Learn your way around the night sky with our sky maps and globes. Astronomical star globes & maps for teachers, students, parents, hobby.
We're often asked what is the difference between the StarPocket star finder, and the Stellarscope, and which one might be better. The explanation follows, but I always encourage prospective purchasers to also consider the Celestron Sky Maps
The StarPocket has its own internal illumination (a red light, which helps you keep night vision) so it can be used outdoors while stargazing. But it doesn't offer any means to change focus, which normally isn't a problem, but glasses wearers need to keep their glasses on. Simply compare the stars you can see in the sky through one eye with the annotated and illuminated map you view inside Star Pocket through the other eye for a quick identification of the 70 major constellations and 42 main stars, visible all year round anywhere in the world between 20° and 60° North and South latitude. Included are are 2 interchangeable microfilms of both hemispheres, 4 latitude adaptors and a pocket light for night viewing. Made of recyclable plastic. All you have to do beforehand is set the time and date on the rings outside, and align it in the right direction using the built-in compass.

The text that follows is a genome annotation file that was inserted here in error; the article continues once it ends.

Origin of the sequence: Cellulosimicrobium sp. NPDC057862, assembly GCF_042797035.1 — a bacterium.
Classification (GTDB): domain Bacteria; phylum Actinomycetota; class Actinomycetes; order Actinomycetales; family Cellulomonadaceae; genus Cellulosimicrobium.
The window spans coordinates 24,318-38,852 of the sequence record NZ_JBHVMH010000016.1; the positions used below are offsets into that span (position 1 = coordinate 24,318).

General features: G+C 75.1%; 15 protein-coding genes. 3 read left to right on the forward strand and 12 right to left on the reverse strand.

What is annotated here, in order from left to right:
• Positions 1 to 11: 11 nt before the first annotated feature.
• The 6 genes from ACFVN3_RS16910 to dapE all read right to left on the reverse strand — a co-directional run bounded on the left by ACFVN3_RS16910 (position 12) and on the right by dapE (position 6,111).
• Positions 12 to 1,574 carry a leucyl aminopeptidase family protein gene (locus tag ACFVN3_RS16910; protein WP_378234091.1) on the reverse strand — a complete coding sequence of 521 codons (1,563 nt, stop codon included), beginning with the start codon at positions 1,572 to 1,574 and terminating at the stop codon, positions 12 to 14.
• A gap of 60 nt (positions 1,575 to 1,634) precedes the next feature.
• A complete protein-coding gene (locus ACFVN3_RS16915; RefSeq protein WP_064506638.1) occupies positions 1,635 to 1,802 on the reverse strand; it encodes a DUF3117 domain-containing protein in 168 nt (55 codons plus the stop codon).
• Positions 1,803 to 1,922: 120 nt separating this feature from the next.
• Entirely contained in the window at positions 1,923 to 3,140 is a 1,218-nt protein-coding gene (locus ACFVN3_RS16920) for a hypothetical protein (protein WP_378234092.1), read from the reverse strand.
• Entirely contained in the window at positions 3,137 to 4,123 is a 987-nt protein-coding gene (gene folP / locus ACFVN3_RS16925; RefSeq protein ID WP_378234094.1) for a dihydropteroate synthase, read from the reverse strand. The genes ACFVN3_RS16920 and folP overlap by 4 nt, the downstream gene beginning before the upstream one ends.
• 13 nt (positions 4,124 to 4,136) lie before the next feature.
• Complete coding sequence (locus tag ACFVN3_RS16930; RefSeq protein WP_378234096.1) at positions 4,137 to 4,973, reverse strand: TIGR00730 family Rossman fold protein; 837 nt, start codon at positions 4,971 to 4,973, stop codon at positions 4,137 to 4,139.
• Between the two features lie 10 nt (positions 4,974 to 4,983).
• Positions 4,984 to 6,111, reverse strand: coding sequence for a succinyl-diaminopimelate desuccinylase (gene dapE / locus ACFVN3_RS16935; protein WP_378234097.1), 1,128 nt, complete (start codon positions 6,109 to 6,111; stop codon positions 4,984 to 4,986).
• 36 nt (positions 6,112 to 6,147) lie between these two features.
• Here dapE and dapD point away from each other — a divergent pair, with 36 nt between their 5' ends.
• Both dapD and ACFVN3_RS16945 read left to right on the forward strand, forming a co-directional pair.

The Stellarscope is bigger and so the star map is a little easier to read, and has a focussing mechanism (glasses wearers may be more comfortable taking them off and re-focussing). Dials around the outside of the barrel are set to the hour and date required, showing the stars and constellations visible at the same time on an accurate, computer-generated disc within. The star map can be referred to through the focusing viewfinder with one eye, whilst alternatively observing the real night sky with the other, making identification quick and easy.It doesn't have its own illumination, so if its to be used while stargazing you'd need some illumination such as Dual LED light
Personally, I'd prefer the Celestron Sky Maps (book) which is slightly cheaper but gives you very much more detail and information. The frontcover serves as a luminous planisphere (which is what Starfinder and Stellarscope are, in a tube), and inside you get a wealth of information and large, detailled starmaps. More than a thousand stars and deep-sky objects are listed and charted. The illustrated reference section provides basic information and the visual characteristics of various types of stars, nebulae and galaxies. The maps measure 13¼" x 11¼" and are printed on a heavyweight, moisture resistant card stock. The pages have a special comb binding so they can lay flat or be folded over.
Ex Tax: £8.33